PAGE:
Experience shows that this delicate balance is part of a dynamic process that changes and evolves over time. As a result, today most inter-tribal arrangements involve an integrated, highly creative and unique set of arrangements among a given group of tribes. At the same time, Congress should not mandate such relationships and should repeal legislation such as the FY 1999 Asection 351 rider" that dictate tribal choices and weakens meaningful tribal organization accountability.
The NCAI Work Group recommends that tribes be continually encouraged to explore these creative relationships, and further recommends that Congress direct the agencies to work with tribes in identifying any significant impediments to these arrangements.
5. The Bureau of Indian Affairs should conform with Indian Health Service practice by complying with 25 U.S.C. ' 450j-1(a)(3), paying Adirect" contract support, and reporting to Congress the full amount of tribal requirements for Adirect" program-specific contract support costs.
In 1999, 24 years after enactment of the ISDA, the Assistant Secretary for Indian Affairs for the first time stated in testimony to Congress that the BIA would very likely commence recognizing the tribal entitlement to receive contract support costs that are not a part of the indirect cost pool and are therefore Adirect" in nature. For too many years, the BIA has acted contrary to the mandate of the ISDA in failing to recognize and pay direct contract support costs. The ISDA is clear in this respect, and the ISDA regulations direct tribes to identify those costs as a part of their proposals, the BIA has refused to comply with the law.
6. The indirect cost methodologies applied by cognizant federal agencies such as the OIG, DCA or the Department of Labor, Office of Cost Determination should be modified, in close consultation with and active participation by tribes and tribal organizations, to comply with the requirements of the Tenth Circuit Decision in Ramah Navajo Chapter v. Lujan, 112 F.3d 1455 (10th Cir. 1997).
The Tenth Circuit Court of Appeals has correctly determined that the common methodology employed by the Department of Interior Office of Inspector General, the Department of Health and Human Services Division of Cost Allocation, and the Department of Labor Office of Cost Determination unlawfully dilute the responsibility of the BIA and IHS to pay full indirect costs associated with ISDA contracts. The NCAI Work Group recommends that this illegal practice be corrected in the following manner.
First, the cognizant agency should remove from the direct cost base tribally administered funds received from other federal agencies. Next, the agencies should develop a set of guidelines, in close coordination with NCAI, the Ramah plaintiffs, and other tribal contractors, to determine which portions of the other federal agencies' programs that have been removed from the direct cost base (in Step One) should be added back into the base. If, as was the case for the Ramah Navajo Chapter, the burden associated with administering the programs of other federal agencies does not materially or significantly add to the administrative overhead required to carry out the BIA and IHS programs, no portion of the other federal agencies' programs should be added back to the direct cost base. If, on the other hand, the relative size of the other federal agencies' programs is such that the administrative burden upon a tribe will necessarily increase, to that extent the other federal agencies' programs should be added back to the direct cost base. Guidelines will avoid excess or complicated negotiations, and will produce reasonable approximations of need that are predictable.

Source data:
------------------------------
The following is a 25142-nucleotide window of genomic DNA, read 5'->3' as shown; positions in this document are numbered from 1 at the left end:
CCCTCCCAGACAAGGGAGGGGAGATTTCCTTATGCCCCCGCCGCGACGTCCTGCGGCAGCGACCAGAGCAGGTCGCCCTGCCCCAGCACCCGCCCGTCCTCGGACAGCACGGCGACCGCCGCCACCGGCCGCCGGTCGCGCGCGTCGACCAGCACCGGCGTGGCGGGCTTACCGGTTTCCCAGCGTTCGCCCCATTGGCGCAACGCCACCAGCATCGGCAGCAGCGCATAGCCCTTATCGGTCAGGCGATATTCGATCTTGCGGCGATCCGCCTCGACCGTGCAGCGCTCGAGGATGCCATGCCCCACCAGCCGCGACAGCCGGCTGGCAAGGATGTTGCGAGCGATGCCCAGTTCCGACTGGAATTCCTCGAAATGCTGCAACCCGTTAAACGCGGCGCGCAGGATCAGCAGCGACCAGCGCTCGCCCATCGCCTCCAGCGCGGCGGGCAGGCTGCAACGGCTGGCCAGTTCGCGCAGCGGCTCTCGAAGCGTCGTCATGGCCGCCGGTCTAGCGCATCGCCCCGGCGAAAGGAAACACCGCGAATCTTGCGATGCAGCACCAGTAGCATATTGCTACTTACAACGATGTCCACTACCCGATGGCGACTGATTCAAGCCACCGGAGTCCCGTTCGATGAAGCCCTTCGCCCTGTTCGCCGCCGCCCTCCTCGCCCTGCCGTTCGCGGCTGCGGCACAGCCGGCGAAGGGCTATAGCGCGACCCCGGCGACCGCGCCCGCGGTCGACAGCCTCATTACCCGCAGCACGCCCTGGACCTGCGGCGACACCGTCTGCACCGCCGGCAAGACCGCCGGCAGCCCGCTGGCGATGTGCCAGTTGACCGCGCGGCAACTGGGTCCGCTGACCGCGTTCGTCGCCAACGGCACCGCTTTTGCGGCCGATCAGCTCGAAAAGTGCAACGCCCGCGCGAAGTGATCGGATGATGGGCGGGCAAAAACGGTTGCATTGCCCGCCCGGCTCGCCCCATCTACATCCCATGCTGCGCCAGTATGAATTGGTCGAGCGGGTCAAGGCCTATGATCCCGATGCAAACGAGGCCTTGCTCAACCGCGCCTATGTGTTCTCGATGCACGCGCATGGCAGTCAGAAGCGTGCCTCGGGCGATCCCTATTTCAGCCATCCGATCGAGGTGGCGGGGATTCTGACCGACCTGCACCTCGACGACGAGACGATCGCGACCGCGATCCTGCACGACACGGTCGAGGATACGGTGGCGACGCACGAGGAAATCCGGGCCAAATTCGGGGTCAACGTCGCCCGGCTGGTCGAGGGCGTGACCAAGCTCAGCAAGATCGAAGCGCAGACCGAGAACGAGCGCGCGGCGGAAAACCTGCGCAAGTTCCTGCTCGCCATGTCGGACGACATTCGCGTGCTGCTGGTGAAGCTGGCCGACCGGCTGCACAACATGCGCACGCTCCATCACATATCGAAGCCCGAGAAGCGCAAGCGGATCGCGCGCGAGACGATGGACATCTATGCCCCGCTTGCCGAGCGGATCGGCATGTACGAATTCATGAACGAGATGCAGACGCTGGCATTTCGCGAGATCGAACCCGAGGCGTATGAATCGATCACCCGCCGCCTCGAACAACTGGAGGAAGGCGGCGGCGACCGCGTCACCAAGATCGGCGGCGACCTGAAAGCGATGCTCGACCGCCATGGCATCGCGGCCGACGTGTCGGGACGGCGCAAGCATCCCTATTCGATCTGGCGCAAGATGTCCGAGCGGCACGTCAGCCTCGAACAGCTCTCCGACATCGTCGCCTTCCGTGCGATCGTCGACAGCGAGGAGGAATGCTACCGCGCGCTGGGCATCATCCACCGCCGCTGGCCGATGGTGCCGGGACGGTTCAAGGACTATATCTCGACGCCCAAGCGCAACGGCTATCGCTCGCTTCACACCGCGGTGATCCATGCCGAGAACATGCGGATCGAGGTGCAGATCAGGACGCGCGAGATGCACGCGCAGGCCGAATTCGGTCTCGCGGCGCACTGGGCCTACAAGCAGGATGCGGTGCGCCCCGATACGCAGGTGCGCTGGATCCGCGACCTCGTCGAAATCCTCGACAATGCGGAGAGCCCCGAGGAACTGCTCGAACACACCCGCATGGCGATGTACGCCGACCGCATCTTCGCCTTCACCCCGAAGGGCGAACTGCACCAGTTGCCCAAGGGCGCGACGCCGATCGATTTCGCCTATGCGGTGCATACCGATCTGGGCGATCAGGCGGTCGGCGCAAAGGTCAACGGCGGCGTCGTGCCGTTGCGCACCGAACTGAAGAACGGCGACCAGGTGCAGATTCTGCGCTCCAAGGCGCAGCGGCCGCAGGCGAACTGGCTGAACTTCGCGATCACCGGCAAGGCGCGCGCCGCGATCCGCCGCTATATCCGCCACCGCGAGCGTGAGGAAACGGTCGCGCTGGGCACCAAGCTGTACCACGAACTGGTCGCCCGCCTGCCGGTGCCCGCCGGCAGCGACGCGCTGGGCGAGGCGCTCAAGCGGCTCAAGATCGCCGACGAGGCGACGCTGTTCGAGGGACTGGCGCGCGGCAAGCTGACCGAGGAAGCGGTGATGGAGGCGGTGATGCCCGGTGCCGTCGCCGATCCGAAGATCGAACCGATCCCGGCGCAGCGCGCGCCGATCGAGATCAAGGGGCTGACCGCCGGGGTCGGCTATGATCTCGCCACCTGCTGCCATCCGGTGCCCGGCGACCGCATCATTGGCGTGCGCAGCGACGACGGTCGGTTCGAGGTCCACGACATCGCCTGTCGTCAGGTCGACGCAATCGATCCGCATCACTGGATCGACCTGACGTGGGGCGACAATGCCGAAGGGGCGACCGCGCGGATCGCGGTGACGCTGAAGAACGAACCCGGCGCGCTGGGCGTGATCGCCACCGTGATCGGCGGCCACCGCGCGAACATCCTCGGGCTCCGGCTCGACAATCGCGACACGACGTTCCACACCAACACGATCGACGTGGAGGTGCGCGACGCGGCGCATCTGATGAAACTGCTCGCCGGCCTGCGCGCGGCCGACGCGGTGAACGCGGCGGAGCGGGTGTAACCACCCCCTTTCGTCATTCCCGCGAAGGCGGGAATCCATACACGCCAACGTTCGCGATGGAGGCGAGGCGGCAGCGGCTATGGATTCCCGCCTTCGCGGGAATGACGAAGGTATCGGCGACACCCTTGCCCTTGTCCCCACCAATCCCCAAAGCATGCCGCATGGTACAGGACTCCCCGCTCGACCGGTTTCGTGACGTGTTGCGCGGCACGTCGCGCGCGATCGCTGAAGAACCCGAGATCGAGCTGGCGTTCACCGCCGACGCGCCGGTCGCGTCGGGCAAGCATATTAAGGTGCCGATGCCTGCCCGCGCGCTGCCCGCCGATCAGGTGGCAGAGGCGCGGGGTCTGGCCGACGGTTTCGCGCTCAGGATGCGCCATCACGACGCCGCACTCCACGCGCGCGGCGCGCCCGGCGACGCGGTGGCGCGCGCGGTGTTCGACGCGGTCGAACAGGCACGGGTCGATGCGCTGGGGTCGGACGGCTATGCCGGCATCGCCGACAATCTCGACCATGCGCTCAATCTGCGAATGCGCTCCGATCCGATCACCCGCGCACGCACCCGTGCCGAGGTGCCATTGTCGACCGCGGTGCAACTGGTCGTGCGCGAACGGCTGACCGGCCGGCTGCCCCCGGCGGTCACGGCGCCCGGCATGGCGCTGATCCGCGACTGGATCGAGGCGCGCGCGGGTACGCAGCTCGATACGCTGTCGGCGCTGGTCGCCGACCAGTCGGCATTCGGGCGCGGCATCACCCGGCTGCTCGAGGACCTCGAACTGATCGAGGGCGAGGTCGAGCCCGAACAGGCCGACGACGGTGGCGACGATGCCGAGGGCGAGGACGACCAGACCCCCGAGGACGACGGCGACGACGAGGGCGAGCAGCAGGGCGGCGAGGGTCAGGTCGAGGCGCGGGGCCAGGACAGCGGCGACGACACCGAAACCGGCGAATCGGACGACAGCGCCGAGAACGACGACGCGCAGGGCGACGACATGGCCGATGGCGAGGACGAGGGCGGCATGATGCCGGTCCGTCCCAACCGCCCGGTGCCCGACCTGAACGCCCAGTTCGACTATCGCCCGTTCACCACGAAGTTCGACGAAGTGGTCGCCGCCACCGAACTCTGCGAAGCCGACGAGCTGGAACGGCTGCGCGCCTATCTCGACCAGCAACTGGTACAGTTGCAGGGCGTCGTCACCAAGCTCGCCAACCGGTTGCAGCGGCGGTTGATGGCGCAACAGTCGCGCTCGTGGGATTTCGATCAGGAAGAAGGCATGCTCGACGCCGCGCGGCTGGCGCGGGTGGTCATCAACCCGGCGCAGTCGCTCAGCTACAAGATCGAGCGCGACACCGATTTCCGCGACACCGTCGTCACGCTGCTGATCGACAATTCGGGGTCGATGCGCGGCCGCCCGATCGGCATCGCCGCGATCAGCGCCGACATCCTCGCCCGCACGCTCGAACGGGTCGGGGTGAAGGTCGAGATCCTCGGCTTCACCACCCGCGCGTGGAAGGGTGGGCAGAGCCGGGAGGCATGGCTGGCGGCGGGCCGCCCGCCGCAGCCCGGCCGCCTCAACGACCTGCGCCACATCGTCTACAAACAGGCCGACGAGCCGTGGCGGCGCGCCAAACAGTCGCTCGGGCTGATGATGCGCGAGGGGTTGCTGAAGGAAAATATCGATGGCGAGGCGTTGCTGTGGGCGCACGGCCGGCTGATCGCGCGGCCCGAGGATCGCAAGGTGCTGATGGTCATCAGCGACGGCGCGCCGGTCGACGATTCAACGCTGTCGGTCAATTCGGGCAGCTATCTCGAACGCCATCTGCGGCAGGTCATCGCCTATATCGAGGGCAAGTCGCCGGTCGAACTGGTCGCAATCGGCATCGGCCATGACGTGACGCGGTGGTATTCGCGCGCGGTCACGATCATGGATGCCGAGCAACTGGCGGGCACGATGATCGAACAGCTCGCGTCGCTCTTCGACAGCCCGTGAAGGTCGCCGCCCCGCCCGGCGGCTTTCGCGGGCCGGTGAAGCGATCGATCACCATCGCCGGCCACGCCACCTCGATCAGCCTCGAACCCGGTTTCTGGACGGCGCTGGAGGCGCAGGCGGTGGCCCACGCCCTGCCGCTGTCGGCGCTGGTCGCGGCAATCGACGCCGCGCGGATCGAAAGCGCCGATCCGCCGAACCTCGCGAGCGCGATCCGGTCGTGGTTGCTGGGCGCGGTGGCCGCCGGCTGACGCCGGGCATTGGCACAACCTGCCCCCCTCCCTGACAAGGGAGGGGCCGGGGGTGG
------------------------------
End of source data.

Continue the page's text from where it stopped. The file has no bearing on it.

Finally, the OIG (or other cognizant agency) should calculate an indirect rate to be paid by the BIA and IHS on the adjusted direct cost base, and then apply a credit for any indirect costs actually paid the tribe from the other federal agencies.
7. Congress, OMB, and the Departments should reject any suggestions to move the negotiation of indirect cost rates out of the cognizant agencies' audit arms, either to outside negotiators or to local agency officials.
The audit arms of the cognizant agencies that negotiate tribal indirect rates do so for all other government contract and grant recipients. They have accumulated nearly 30 years of experience doing so. Their Aindirect" functions are carefully separated from their audit functions, and are also separated from those who determine how agency funds will be spent (i.e., the BIA and IHS). As a result, the agency indirect rate negotiators are free of any financial self-interest (on behalf of the federal government), and free of any partiality toward or against tribes.